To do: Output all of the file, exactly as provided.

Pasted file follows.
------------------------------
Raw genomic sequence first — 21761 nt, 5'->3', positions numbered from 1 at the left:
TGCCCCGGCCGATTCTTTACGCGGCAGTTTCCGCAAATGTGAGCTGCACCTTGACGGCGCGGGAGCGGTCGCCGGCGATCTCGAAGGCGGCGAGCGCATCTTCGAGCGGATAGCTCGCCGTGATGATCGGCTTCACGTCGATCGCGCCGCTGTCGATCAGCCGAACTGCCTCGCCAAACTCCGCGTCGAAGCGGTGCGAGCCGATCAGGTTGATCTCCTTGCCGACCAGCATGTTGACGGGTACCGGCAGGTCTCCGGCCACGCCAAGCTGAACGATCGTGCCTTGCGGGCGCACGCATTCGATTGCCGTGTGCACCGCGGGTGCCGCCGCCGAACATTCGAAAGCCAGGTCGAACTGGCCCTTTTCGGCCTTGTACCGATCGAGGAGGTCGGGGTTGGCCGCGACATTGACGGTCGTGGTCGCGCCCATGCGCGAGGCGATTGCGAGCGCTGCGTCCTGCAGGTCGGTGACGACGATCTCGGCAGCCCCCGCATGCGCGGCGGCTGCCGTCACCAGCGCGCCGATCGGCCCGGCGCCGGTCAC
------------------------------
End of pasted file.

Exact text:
Raw genomic sequence first — 21761 nt, 5'->3', positions numbered from 1 at the left:
TGCCCCGGCCGATTCTTTACGCGGCAGTTTCCGCAAATGTGAGCTGCACCTTGACGGCGCGGGAGCGGTCGCCGGCGATCTCGAAGGCGGCGAGCGCATCTTCGAGCGGATAGCTCGCCGTGATGATCGGCTTCACGTCGATCGCGCCGCTGTCGATCAGCCGAACTGCCTCGCCAAACTCCGCGTCGAAGCGGTGCGAGCCGATCAGGTTGATCTCCTTGCCGACCAGCATGTTGACGGGTACCGGCAGGTCTCCGGCCACGCCAAGCTGAACGATCGTGCCTTGCGGGCGCACGCATTCGATTGCCGTGTGCACCGCGGGTGCCGCCGCCGAACATTCGAAAGCCAGGTCGAACTGGCCCTTTTCGGCCTTGTACCGATCGAGGAGGTCGGGGTTGGCCGCGACATTGACGGTCGTGGTCGCGCCCATGCGCGAGGCGATTGCGAGCGCTGCGTCCTGCAGGTCGGTGACGACGATCTCGGCAGCCCCCGCATGCGCGGCGGCTGCCGTCACCAGCGCGCCGATCGGCCCGGCGCCGGTCAC